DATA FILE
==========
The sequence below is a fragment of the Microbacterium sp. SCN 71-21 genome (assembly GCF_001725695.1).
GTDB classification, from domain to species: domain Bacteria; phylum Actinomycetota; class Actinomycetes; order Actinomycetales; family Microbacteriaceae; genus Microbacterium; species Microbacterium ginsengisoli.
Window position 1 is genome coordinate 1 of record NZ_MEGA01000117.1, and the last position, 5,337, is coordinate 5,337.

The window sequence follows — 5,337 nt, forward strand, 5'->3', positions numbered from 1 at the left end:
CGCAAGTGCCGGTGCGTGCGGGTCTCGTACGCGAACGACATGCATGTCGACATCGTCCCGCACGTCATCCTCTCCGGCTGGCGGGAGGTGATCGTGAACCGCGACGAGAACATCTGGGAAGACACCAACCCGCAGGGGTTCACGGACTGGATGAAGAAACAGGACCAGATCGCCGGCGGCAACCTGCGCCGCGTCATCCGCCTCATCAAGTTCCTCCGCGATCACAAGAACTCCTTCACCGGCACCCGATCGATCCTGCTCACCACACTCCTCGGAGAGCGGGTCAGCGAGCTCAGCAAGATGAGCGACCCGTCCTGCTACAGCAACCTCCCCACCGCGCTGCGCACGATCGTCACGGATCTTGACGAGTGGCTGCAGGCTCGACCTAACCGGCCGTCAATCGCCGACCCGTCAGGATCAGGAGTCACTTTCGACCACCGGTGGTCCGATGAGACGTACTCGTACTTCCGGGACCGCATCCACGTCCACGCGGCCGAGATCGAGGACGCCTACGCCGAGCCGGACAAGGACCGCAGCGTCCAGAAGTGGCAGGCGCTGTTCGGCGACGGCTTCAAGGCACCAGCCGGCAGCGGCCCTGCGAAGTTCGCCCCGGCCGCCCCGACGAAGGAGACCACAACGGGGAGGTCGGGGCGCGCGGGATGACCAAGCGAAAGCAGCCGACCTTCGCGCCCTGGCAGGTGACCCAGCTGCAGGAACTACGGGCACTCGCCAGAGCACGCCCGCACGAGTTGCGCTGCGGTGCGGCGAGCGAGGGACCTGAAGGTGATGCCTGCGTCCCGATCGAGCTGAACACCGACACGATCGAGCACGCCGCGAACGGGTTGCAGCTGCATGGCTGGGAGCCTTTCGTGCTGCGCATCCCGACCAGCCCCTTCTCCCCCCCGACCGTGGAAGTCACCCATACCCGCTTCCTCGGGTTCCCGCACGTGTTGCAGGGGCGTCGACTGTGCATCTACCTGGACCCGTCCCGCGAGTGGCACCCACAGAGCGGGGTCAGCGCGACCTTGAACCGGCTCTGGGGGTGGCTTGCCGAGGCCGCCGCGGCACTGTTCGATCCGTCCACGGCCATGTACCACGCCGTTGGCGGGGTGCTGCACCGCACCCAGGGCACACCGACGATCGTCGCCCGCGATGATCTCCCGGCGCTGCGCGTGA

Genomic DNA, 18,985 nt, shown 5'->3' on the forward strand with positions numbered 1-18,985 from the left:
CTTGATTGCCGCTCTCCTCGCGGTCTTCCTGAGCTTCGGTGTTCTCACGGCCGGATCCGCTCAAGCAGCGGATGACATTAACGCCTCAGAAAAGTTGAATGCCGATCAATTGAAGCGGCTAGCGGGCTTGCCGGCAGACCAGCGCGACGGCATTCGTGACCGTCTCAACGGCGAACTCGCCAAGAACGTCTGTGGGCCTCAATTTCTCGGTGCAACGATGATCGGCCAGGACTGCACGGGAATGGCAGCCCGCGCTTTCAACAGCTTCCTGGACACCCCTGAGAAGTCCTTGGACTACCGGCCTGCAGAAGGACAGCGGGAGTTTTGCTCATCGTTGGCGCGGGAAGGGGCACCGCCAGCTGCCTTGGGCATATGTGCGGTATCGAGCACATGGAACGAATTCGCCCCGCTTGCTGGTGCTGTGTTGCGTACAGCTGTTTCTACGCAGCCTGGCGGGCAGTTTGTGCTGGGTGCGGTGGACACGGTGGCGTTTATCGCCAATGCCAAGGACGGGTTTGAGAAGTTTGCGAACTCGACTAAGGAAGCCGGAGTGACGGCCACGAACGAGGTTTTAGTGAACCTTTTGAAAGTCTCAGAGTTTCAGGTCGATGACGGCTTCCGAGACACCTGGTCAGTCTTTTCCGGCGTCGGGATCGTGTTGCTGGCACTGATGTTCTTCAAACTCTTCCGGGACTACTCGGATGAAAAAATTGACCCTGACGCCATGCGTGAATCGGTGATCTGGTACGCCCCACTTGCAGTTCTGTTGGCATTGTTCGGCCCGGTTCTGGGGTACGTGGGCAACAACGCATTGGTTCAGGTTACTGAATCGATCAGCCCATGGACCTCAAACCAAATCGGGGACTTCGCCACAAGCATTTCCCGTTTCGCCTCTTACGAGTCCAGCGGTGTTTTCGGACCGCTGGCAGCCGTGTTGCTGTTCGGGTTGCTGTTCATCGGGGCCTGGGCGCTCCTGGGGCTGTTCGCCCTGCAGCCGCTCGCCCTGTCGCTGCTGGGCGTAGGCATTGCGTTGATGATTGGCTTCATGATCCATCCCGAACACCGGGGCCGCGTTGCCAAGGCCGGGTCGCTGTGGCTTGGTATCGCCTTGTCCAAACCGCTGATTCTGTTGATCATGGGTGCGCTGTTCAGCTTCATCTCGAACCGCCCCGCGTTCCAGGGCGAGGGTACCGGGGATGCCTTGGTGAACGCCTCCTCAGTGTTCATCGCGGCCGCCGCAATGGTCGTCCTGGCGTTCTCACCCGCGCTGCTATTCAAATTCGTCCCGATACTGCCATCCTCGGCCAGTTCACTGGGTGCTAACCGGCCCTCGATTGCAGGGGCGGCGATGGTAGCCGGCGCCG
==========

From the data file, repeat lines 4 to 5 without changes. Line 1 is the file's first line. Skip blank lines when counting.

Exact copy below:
The window sequence follows — 5,337 nt, forward strand, 5'->3', positions numbered from 1 at the left end:
CGCAAGTGCCGGTGCGTGCGGGTCTCGTACGCGAACGACATGCATGTCGACATCGTCCCGCACGTCATCCTCTCCGGCTGGCGGGAGGTGATCGTGAACCGCGACGAGAACATCTGGGAAGACACCAACCCGCAGGGGTTCACGGACTGGATGAAGAAACAGGACCAGATCGCCGGCGGCAACCTGCGCCGCGTCATCCGCCTCATCAAGTTCCTCCGCGATCACAAGAACTCCTTCACCGGCACCCGATCGATCCTGCTCACCACACTCCTCGGAGAGCGGGTCAGCGAGCTCAGCAAGATGAGCGACCCGTCCTGCTACAGCAACCTCCCCACCGCGCTGCGCACGATCGTCACGGATCTTGACGAGTGGCTGCAGGCTCGACCTAACCGGCCGTCAATCGCCGACCCGTCAGGATCAGGAGTCACTTTCGACCACCGGTGGTCCGATGAGACGTACTCGTACTTCCGGGACCGCATCCACGTCCACGCGGCCGAGATCGAGGACGCCTACGCCGAGCCGGACAAGGACCGCAGCGTCCAGAAGTGGCAGGCGCTGTTCGGCGACGGCTTCAAGGCACCAGCCGGCAGCGGCCCTGCGAAGTTCGCCCCGGCCGCCCCGACGAAGGAGACCACAACGGGGAGGTCGGGGCGCGCGGGATGACCAAGCGAAAGCAGCCGACCTTCGCGCCCTGGCAGGTGACCCAGCTGCAGGAACTACGGGCACTCGCCAGAGCACGCCCGCACGAGTTGCGCTGCGGTGCGGCGAGCGAGGGACCTGAAGGTGATGCCTGCGTCCCGATCGAGCTGAACACCGACACGATCGAGCACGCCGCGAACGGGTTGCAGCTGCATGGCTGGGAGCCTTTCGTGCTGCGCATCCCGACCAGCCCCTTCTCCCCCCCGACCGTGGAAGTCACCCATACCCGCTTCCTCGGGTTCCCGCACGTGTTGCAGGGGCGTCGACTGTGCATCTACCTGGACCCGTCCCGCGAGTGGCACCCACAGAGCGGGGTCAGCGCGACCTTGAACCGGCTCTGGGGGTGGCTTGCCGAGGCCGCCGCGGCACTGTTCGATCCGTCCACGGCCATGTACCACGCCGTTGGCGGGGTGCTGCACCGCACCCAGGGCACACCGACGATCGTCGCCCGCGATGATCTCCCGGCGCTGCGCGTGA